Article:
A Fish Story: Eulogy for a Salmon (Part One)
Setting: Pacific Ocean, 2014–2015
The silver-sided, green-backed Chinook salmon was invigorated from its three-year, 30,000-mile tour along the northern Pacific Ocean’s great encircling gyre of currents.
Pooled with hundreds of thousands of others of its species from all points along North America, its journey had wound north from California to Canada and west along Alaska’s stormy Aleutian Islands, then south a thousand miles along the Asian coast off Russia, Korea and Japan, and finally east again across the ocean and ever closer to its starting point.
It began its journey in 2012 as a finger-long smolt, drawn towards acrid salt water where the Sacramento River meets San Francisco Bay. It was just one of thousands of salmon converging in its approach to the Delta Estuary from a score of tributaries wending their way to the Pacific. Now grown to a yard long and weighing nearly 40 pounds, its instincts to mate and spawn were urging it home.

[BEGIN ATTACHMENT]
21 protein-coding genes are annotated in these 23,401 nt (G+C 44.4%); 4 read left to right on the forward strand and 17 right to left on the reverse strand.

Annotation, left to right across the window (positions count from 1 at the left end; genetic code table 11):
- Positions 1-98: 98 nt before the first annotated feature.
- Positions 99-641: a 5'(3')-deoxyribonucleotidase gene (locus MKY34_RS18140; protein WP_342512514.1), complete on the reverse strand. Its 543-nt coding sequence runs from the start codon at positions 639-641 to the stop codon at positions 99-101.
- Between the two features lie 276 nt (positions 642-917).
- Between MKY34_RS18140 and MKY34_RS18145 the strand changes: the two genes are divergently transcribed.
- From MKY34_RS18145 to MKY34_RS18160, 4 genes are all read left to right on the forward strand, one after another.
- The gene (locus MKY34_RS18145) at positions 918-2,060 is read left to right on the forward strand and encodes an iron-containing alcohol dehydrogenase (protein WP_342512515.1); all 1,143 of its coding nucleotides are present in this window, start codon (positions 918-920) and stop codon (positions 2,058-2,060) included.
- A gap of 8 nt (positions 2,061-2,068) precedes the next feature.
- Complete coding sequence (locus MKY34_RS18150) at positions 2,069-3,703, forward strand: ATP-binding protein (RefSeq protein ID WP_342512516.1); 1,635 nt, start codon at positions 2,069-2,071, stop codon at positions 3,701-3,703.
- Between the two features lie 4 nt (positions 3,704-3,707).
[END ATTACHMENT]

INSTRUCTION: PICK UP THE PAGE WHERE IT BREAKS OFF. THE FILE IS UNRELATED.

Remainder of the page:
The barely perceptible scent of its home Sacramento River waters became its compass. It was late summer when it slid beneath a tourist cruise ship, slashed through a quick last meal of anchovies in the slacking tide and passed under the Golden Gate.
The salmon had no understanding that the waters now flowing over its spawning grounds had been reduced to trickles compared to the surging flows present when it was born, a result of the Sacramento River suffering the most recent of its many periods of historic drought.
Winter rains and snows failed progressively in 2012-13, 2013-14, and 2014-15, and the Sacramento River only flowed at all because man had captured and stored water in mountain reservoirs at places like Shasta, Trinity, Whiskeytown, Oroville, Folsom and many other reservoirs. Men and women were releasing water from those dams into the Sacramento and its tributaries, and it ironically was that water that the grown salmon smelled and to which it was fatally attracted.